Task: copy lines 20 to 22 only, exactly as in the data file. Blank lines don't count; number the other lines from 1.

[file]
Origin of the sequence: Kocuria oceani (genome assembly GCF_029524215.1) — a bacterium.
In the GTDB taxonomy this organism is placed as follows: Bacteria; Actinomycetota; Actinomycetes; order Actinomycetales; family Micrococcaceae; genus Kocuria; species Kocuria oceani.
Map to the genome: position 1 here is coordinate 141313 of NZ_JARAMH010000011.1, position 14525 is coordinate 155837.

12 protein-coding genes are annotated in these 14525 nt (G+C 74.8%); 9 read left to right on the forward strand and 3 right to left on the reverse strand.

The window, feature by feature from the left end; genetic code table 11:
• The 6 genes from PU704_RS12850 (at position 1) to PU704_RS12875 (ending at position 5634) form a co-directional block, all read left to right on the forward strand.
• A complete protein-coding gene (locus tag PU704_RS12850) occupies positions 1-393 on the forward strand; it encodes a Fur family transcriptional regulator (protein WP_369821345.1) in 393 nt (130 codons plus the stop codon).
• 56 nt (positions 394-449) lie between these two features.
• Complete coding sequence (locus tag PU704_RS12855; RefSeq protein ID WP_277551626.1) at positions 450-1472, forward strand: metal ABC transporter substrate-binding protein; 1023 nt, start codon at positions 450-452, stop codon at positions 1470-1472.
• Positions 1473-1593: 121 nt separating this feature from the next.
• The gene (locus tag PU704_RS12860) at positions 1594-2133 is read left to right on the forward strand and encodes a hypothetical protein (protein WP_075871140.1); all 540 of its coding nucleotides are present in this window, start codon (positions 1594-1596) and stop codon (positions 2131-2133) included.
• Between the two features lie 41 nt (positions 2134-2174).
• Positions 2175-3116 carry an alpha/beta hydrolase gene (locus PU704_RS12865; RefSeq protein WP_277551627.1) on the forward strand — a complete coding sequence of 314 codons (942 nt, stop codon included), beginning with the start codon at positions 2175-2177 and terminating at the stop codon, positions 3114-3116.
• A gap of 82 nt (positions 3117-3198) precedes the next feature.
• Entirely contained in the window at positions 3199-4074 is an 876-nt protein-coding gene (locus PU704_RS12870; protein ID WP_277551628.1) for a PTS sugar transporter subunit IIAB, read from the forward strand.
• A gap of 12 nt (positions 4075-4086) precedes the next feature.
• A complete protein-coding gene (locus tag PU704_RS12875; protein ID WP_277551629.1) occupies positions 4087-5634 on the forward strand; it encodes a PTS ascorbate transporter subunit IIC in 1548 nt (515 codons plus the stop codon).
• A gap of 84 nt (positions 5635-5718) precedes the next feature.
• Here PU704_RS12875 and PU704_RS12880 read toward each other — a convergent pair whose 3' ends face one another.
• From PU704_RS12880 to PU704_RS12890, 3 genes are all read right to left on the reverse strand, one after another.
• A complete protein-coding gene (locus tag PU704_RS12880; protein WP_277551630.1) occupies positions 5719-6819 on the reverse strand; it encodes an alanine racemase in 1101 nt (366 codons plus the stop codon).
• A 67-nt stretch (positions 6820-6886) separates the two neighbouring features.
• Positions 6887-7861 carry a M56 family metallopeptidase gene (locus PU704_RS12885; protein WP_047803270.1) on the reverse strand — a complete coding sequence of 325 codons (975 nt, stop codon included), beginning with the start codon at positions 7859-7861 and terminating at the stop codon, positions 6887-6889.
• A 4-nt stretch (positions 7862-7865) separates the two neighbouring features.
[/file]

• From PU704_RS12880 to PU704_RS12890, 3 genes are all read right to left on the reverse strand, one after another.
• A complete protein-coding gene (locus tag PU704_RS12880; protein WP_277551630.1) occupies positions 5719-6819 on the reverse strand; it encodes an alanine racemase in 1101 nt (366 codons plus the stop codon).
• A 67-nt stretch (positions 6820-6886) separates the two neighbouring features.